Some times words don't come easy. I'm staring at the keyboard wondering how to convey two days that started with so much hope, and ended with near tragedy. But let's start with the positive. Many good things have happened.
Yesterday representatives from the City of Minneapolis met with Patina Park and Robert Lilligren of the Metropolitan Urban Indian Directors group (MUID), the designated point of contact within the Native community for encampment-related matters. They discussed the in-progress plans to create safe, warm, transitional shelter for the residents of the camp. Much progress has been made in just three weeks and all expressed gratitude for the continued work and input of grassroots groups like Natives Against Heroin (NAH), tribal leadership, and city, county and state agencies. Work on the transition plan has truly been a community effort.
Meanwhile, back at the camp, a group of students from the High School of the Recording Arts in St Paul, led by their instructor Phil O'Neill, built a much needed 4 x 8 ft bulletin board in the center of the camp where opportunities for housing and other services can be posted and messages left for camp residents. It's an analog communications center for what is essentially a small village without computers or electricity.
Later Peggy Flanagan, the current candidate for lieutenant governor, visited the encampment. She toured the camp with James Cross of NAH and Robert Lilligren of MUID, gathering information she can take to the Minnesota Coalition for the Homeless annual conference in Duluth later this week. If elected, Flanagan would become the highest ranking Native woman in public office. It's impossible not to feel a sense of hope and progress when you're spending time with Peggy.
And then today we witnessed the first official step towards a humane transition. The housing subcommittee of the Minneapolis City Council reviewed the proposed plan, albeit without a designated site, and passed a motion directing staff to develop implementation plans for the establishment and operation of:
But despite this good news from City Hall, a tinge of sadness hangs in the air at the camp. The tragic and preventable death of camp resident Alissa Skipintheday, from an asthma attack, continues to weigh heavy. The loss is especially difficult for the NAH volunteers, including her cousin Fabian. Alissa's spirit fire no longer burns at the center of camp, but the presence of loss still remains.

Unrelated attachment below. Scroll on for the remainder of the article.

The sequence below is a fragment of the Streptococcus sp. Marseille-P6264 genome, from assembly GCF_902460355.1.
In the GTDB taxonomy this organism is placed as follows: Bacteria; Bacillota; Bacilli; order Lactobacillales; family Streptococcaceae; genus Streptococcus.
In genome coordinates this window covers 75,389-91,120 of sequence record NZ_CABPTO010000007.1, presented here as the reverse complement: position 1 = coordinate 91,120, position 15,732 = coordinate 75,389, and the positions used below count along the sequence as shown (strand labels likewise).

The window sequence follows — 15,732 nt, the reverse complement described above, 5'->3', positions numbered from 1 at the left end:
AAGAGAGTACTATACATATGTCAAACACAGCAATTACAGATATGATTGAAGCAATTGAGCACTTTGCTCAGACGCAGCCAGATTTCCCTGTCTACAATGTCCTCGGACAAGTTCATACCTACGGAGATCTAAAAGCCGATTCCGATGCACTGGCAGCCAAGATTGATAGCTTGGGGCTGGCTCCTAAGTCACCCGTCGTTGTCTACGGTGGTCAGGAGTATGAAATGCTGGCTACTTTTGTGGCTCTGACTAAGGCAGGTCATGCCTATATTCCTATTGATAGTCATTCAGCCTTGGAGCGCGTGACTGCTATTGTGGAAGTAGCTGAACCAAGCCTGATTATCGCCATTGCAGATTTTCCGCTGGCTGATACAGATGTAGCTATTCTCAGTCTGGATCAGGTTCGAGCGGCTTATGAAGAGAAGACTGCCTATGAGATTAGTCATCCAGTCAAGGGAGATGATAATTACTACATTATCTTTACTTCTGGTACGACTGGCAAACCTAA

And last night - and again tonight - tragedy nearly struck again. On both nights camp residents overdosed but were revived through the speedy injection of Narcan, a drug used to treat suspected opioid overdose. Respect to the members of Natives Against Heroin who are trained to administer Narcan and CPR. They saved two lives over the course of just 36 hours.
The heads and hearts of camp residents, NAH volunteers, MUID members and our community are reeling. Anxiety is palpable at the encampment, where medical services are few and the residents remain skeptical about their options for the future. Winter looms.
As I stared at the keyboard tonight, wondering what to write and how to describe this emotional roller coaster, I did know one message that must be conveyed: without hope there is despair. I'm heartened by the council vote today but fear the slow roll of bureaucracy. The residents of the Franklin Hiawatha encampment deserve our attention, our compassion, and a commitment from our elected representatives to do more and do it better. They deserve safe shelter and there is no time to waste.
Peggy Flanagan visits the Franklin Hiawatha encampment
Instructor Phil O'Neill and student volunteers from the High School of the Recording Arts in St Paul construct a large bulletin board for the camp.
Alissa Skipintheday's memorial at the Franklin Hiawatha encampment.
Posted by Camille
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